The director of the U.S. Secret Service said Thursday 'appropriate procedures were not followed' at the White House dinner. (Photo Credit: Getty Images/File)
Washington (CNN) - The director of the U.S. Secret Service acknowledged to a House committee Thursday that "appropriate procedures were not followed" when a Virginia couple not on the guest list entered the White House before a state dinner last week.
Mark Sullivan, testifying at a Homeland Security Committee hearing, said a preliminary investigation into the incident has been completed, and the guards involved have been placed on administrative leave with pay. He said that once the extent of culpability is determined, he would take "appropriate action."
"I regret ... that established protocols and procedure were not followed," Sullivan said, calling the breach that began at the White House entry checkpoint "unacceptable and indefensible."
The couple, Tareq and Michaele Salahi, contend they were told they could attend the program to honor India's prime minister, but the White House says they were not invited and were not on the official guest list for the exclusive affair - President Barack Obama's first state dinner.
At one point during Thursday's hearing, a staffer raised a poster-sized photo of Michaele Salahi posing with Vice President Joe Biden at the event.
The Salahis were asked to appear before the committee Thursday, but didn't.
"Maybe they didn't show because they were on the guest list," quipped Rep. Ann Kirkpatrick, D-Arizona.
Following Sullivan's testimony, committee chairman Bennie Thompson announced that he had asked staff to prepare subpoenas for the couple in an attempt to make them testify.
If they continue to rebuff the oversight request, they could be found in contempt of Congress, the Mississippi Democrat said.
He said the committee would discuss the subpoenas next week.
The panel also invited White House Social Secretary Desiree Rogers to appear, but Thompson said the White House indicated Wednesday that she wouldn't. Rogers' office planned the dinner.
Thompson said he didn't see a reason for Rogers to testify, because the hearing was focusing on security issues.
"There were undeniable planning and execution failures of the entire Secret Service apparatus," he said Thursday.
The ranking Republican on the committee, Rep. Peter King of New York, said he supports Thompson's intent to subpoena the Salahis, but he also wanted a subpoena issued for Rogers.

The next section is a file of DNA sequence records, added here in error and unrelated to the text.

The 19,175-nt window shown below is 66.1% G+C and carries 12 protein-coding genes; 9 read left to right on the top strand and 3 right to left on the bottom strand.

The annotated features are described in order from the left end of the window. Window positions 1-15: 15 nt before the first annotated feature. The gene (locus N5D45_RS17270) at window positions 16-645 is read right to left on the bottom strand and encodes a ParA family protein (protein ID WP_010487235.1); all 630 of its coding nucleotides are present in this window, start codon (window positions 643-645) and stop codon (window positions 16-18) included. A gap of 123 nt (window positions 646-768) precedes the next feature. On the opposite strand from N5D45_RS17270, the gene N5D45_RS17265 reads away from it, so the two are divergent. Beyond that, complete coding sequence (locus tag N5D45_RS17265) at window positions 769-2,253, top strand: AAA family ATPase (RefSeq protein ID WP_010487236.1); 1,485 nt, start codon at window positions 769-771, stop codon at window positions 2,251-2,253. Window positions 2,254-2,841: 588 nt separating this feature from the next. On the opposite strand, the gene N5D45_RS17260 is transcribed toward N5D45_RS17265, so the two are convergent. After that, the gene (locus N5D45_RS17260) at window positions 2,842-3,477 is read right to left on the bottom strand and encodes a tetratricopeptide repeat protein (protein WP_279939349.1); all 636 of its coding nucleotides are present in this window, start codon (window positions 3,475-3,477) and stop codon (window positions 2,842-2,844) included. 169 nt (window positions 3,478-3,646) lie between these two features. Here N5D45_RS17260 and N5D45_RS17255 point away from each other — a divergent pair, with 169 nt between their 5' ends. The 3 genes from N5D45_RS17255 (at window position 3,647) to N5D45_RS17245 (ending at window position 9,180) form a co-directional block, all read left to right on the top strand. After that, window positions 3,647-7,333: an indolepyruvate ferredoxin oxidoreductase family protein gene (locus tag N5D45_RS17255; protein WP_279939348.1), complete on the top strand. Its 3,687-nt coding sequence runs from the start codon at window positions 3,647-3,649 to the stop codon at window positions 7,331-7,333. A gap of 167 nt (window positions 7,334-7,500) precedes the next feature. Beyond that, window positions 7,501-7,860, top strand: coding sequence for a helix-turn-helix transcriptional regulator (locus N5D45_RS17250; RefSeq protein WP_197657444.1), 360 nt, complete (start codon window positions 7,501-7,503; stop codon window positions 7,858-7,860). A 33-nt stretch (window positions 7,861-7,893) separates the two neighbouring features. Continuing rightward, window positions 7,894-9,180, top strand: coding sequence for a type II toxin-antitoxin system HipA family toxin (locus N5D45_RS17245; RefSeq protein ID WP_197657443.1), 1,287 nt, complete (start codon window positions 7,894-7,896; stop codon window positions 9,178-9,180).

According to Sullivan, the Secret Service guard at the initial checkpoint should have called someone at the White House when he noticed the couple was not on the guest list. Instead, he waved them through. The guest list is prepared by the White House and vetted ahead of time by the Secret Service, Sullivan said.
Sullivan said there were three vehicle checkpoints and two pedestrian ones, and a guest list was at each, meaning the Salahis had to move through several layers of security checks.
"Were they on any of those lists?" Thompson asked.
"They were not," Sullivan replied.
Several committee members asked why someone from Rogers' office wasn't at the first checkpoint to help with oversight, as has happened with events in the past.
Sullivan said those attending a planning meeting before the dinner decided that a single guard at the entry checkpoint would be sufficient.
However, he said it was understood that if that person had a question involving the guest list, the guard would summon someone from the White House staff to settle the issue.
"Why did someone from the Secret Service decide that made sense?" asked Rep. Dan Lungren, R-California, referring to the single guard.
When Sullivan said he didn't know who participated in the planning session, Rep. Mike Rogers, R-Alabama, demanded a list of everyone who attended.
King wanted to know why the person who oversaw that decision wasn't at the hearing, and he accused the Secret Service of "stonewalling."
"I think it's an affront to our committee because this was a bipartisan request, Mr. Chairman," he said.
Sullivan said he has made or is trying to make improvements at the Secret Service by improving training, retention and recruitment and adding more managerial oversight at White House events.
He said a "resolution help desk" staffed by someone in the uniform division and a senior White House staffer was being set up. The agency has something comparable now, he said, but it is a mobile unit. The new one would be stationary.
Updated: 2:57 p.m.